Camus’s Family Affair
Posted: September 27, 2013
Camus, the largest of the independent, family-owned Cognac houses, is introducing Camus Family Legacy, a tribute to its five generations of wine-growing and distilling as it reaches its 150th birthday.
Uniting five of the Cognac region's crus (delineated growing areas within the French region), this rich expression is a complex mix of the world-acclaimed class of brandy. Grapes from the crus of Grande Champagne, Petite Champagne, Bon Bois, Fin Bois and Borderies (the last being the area in which the house is located) are fermented and distilled before blending.
The founder, Jean-Bapiste Camus, was a winemaker and distiller who established a group of producers in 1863 to sell to larger houses. He soon bought out the other makers and created his own Cognac. Subsequent generations shored up the brand by bottling the spirit individually—instead of selling by the cask—and making trade alliances internationally, especially in Russia and England. Camus is now sold widely at duty-free in airports.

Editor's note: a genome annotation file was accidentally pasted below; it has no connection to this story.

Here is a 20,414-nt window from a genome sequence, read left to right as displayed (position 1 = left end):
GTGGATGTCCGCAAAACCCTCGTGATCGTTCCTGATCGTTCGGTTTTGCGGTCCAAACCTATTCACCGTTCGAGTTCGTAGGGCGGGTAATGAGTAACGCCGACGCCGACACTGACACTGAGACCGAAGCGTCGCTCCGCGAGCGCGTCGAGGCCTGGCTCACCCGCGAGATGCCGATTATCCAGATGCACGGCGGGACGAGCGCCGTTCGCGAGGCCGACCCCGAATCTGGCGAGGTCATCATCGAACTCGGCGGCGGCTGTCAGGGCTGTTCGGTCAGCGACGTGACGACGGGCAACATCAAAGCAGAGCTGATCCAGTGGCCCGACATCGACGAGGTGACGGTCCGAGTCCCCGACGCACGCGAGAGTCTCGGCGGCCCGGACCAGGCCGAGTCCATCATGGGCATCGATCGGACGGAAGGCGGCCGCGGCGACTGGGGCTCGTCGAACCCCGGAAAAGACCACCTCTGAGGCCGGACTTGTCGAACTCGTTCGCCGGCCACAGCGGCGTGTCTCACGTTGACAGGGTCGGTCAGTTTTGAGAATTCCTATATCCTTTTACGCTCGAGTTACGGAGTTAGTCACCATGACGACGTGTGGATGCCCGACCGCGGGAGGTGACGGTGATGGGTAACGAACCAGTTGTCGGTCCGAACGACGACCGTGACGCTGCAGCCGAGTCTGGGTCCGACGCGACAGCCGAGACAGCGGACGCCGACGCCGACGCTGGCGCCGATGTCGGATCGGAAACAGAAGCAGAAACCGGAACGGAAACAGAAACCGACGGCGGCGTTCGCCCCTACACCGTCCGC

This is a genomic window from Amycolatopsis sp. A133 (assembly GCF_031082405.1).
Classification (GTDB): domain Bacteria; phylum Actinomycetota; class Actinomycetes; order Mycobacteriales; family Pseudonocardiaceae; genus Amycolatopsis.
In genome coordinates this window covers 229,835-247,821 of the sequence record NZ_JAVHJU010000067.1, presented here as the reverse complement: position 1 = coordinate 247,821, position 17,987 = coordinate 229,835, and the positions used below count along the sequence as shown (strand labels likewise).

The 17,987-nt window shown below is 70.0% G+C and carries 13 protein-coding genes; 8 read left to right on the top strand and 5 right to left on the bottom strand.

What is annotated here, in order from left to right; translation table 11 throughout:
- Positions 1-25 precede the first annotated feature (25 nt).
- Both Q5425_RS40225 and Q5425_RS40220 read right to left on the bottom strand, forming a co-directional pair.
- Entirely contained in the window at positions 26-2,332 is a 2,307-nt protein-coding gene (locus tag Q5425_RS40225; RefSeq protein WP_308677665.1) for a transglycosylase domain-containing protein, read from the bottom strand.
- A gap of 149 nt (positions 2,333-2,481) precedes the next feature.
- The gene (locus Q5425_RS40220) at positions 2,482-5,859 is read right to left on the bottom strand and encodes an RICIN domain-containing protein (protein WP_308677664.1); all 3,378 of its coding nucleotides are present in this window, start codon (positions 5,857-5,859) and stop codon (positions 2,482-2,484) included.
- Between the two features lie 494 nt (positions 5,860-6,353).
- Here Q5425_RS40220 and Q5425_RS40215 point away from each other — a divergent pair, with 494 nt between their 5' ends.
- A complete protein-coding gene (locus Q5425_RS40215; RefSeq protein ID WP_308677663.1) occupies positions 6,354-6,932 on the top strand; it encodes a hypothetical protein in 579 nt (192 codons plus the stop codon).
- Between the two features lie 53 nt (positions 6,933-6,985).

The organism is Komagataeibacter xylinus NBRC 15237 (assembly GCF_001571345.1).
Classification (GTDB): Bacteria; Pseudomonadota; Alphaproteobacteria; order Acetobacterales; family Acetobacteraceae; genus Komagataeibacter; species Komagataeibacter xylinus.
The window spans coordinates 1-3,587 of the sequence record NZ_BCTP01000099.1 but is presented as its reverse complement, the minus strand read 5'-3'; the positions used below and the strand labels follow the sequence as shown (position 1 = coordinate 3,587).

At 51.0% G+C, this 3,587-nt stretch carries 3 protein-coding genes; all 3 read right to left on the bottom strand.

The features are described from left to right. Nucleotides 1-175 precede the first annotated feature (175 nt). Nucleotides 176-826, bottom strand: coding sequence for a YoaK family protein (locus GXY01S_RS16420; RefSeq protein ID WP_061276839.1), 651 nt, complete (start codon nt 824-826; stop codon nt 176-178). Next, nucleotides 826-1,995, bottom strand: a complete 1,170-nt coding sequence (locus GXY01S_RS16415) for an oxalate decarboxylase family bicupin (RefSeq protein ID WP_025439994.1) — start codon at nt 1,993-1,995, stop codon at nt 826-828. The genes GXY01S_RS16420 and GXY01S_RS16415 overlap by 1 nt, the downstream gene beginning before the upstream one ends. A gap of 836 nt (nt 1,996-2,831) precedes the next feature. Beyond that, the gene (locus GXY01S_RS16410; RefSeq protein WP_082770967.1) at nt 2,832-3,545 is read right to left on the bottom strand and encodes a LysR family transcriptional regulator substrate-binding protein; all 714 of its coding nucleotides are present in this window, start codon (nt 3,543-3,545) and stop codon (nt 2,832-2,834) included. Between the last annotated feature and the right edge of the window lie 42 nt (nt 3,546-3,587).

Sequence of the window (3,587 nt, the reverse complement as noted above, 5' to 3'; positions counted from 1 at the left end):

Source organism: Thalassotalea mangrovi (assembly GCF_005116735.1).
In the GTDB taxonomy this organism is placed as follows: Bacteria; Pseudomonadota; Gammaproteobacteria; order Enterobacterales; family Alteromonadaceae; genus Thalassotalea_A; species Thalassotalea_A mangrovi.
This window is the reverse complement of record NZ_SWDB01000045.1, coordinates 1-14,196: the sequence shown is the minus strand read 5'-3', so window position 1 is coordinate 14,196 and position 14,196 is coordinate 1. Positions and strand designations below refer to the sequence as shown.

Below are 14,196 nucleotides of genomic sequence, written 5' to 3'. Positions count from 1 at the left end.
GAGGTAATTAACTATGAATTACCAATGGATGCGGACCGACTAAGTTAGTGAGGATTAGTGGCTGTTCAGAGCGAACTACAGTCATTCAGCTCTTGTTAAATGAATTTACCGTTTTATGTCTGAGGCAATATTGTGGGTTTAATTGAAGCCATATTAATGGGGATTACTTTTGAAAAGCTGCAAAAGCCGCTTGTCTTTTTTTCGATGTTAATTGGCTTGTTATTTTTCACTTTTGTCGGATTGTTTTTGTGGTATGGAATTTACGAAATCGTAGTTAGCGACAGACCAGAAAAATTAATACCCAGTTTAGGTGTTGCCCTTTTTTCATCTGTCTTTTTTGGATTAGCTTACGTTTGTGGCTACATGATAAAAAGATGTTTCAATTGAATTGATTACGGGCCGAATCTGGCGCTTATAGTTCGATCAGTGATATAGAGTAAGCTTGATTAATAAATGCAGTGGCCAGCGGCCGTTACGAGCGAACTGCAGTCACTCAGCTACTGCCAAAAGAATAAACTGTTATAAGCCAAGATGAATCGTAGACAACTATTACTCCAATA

The Family Legacy borrows heavily from the wisdom recorded in cellar notebooks by previous master blenders. It is made in an eight-step blending process and bottled at the slightly unusual degree of 40.8 percent alcohol, which the company deems perfect.
A further salute to the brand's legacy is the decanter, which is based on a decades-old bottle that has been redesigned with contemporary touches
(Cigar pairings on next page)
Camus Family Legacy (81.6 proof, or 40.8 alcohol by volume; no age statement; $1,299 per 750-milliliter bottle)
APPEARANCE: A brilliant, coppery, rosy color that you might expect to see in a Bourbon. Big, chunky slow legs.
NOSE: Very complex aroma that starts with a candied note of oranges or tangerines. It transitions to hints of roses and tea, then opens up to walnuts and pistachios. The bouquet closes out with another floral rush, this time oily like an attar.
PALATE: It gives a markedly smooth presentation as it slips onto the palate and then expands into a very rich and fruity hard candy—not a Lifesaver, but the kind of exotic lozenge that comes in a little, decorative tin box—that's solidly tangerine in flavor. The fruits keep coming, with pears and peaches, nectarines and grapefruit, before a soothing blanket of vanilla spreads out across the palate. The table is now set for the next act, which brings nuts and the smallest bit of Stilton cheese.
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